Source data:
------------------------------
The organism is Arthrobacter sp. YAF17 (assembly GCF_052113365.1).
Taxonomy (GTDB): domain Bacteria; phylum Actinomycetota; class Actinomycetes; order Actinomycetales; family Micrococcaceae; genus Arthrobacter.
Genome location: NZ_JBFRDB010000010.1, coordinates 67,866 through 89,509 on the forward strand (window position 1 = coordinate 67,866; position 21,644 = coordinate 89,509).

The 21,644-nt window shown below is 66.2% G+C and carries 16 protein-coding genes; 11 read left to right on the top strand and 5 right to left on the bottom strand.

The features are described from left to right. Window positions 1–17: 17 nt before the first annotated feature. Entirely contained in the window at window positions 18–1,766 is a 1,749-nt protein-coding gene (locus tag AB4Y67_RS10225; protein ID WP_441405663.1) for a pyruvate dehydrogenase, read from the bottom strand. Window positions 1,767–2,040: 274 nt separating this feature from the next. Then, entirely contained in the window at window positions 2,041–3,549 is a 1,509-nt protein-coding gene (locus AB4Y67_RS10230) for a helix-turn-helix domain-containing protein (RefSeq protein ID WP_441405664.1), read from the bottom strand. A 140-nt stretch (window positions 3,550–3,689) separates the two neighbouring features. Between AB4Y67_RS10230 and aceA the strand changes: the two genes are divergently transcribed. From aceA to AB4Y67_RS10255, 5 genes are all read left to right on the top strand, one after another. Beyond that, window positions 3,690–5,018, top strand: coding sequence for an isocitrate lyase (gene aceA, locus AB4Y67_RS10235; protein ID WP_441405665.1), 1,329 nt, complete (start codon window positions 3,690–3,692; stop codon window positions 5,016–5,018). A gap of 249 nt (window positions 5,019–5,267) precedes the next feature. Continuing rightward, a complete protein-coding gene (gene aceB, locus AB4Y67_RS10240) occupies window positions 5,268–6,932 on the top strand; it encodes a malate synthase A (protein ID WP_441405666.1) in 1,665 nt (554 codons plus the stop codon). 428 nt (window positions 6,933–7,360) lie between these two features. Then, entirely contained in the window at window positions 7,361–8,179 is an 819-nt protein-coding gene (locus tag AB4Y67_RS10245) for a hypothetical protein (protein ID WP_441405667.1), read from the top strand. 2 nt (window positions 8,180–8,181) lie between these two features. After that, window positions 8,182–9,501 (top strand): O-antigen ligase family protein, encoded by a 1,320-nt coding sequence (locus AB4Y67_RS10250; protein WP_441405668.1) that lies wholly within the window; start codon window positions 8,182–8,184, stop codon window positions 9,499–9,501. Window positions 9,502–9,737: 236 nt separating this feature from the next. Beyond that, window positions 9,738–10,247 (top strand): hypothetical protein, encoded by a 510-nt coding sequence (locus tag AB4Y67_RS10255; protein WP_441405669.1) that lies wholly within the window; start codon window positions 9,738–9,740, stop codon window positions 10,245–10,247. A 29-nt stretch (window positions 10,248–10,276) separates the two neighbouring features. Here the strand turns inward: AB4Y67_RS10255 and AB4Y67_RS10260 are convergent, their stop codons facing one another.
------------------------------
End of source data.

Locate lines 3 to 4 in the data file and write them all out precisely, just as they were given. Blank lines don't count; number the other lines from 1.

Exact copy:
Genome location: NZ_JBFRDB010000010.1, coordinates 67,866 through 89,509 on the forward strand (window position 1 = coordinate 67,866; position 21,644 = coordinate 89,509).

The 21,644-nt window shown below is 66.2% G+C and carries 16 protein-coding genes; 11 read left to right on the top strand and 5 right to left on the bottom strand.